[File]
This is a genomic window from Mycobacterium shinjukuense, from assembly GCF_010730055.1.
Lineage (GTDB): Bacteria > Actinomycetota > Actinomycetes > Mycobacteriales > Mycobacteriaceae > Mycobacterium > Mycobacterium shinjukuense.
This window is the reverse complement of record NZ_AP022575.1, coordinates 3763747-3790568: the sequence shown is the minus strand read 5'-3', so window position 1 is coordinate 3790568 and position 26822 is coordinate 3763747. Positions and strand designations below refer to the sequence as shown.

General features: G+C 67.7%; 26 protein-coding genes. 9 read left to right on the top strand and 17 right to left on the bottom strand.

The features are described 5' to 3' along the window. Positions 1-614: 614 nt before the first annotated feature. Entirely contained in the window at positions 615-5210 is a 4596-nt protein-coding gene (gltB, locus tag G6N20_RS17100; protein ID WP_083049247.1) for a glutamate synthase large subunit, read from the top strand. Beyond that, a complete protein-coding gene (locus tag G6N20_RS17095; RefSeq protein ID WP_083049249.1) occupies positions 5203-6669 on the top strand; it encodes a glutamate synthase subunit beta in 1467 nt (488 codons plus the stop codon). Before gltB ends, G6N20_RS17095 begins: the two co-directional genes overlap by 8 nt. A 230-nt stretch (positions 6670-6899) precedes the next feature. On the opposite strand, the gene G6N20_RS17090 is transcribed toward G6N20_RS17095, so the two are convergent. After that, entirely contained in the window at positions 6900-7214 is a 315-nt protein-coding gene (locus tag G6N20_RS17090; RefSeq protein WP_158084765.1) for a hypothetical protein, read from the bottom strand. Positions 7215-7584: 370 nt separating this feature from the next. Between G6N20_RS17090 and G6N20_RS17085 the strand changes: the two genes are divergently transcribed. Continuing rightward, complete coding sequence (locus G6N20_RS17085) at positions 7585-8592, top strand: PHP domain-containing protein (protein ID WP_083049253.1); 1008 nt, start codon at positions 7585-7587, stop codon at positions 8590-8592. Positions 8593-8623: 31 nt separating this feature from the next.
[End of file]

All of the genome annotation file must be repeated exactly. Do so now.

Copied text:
This is a genomic window from Mycobacterium shinjukuense, from assembly GCF_010730055.1.
Lineage (GTDB): Bacteria > Actinomycetota > Actinomycetes > Mycobacteriales > Mycobacteriaceae > Mycobacterium > Mycobacterium shinjukuense.
This window is the reverse complement of record NZ_AP022575.1, coordinates 3763747-3790568: the sequence shown is the minus strand read 5'-3', so window position 1 is coordinate 3790568 and position 26822 is coordinate 3763747. Positions and strand designations below refer to the sequence as shown.

General features: G+C 67.7%; 26 protein-coding genes. 9 read left to right on the top strand and 17 right to left on the bottom strand.

The features are described 5' to 3' along the window. Positions 1-614: 614 nt before the first annotated feature. Entirely contained in the window at positions 615-5210 is a 4596-nt protein-coding gene (gltB, locus tag G6N20_RS17100; protein ID WP_083049247.1) for a glutamate synthase large subunit, read from the top strand. Beyond that, a complete protein-coding gene (locus tag G6N20_RS17095; RefSeq protein ID WP_083049249.1) occupies positions 5203-6669 on the top strand; it encodes a glutamate synthase subunit beta in 1467 nt (488 codons plus the stop codon). Before gltB ends, G6N20_RS17095 begins: the two co-directional genes overlap by 8 nt. A 230-nt stretch (positions 6670-6899) precedes the next feature. On the opposite strand, the gene G6N20_RS17090 is transcribed toward G6N20_RS17095, so the two are convergent. After that, entirely contained in the window at positions 6900-7214 is a 315-nt protein-coding gene (locus tag G6N20_RS17090; RefSeq protein WP_158084765.1) for a hypothetical protein, read from the bottom strand. Positions 7215-7584: 370 nt separating this feature from the next. Between G6N20_RS17090 and G6N20_RS17085 the strand changes: the two genes are divergently transcribed. Continuing rightward, complete coding sequence (locus G6N20_RS17085) at positions 7585-8592, top strand: PHP domain-containing protein (protein ID WP_083049253.1); 1008 nt, start codon at positions 7585-7587, stop codon at positions 8590-8592. Positions 8593-8623: 31 nt separating this feature from the next.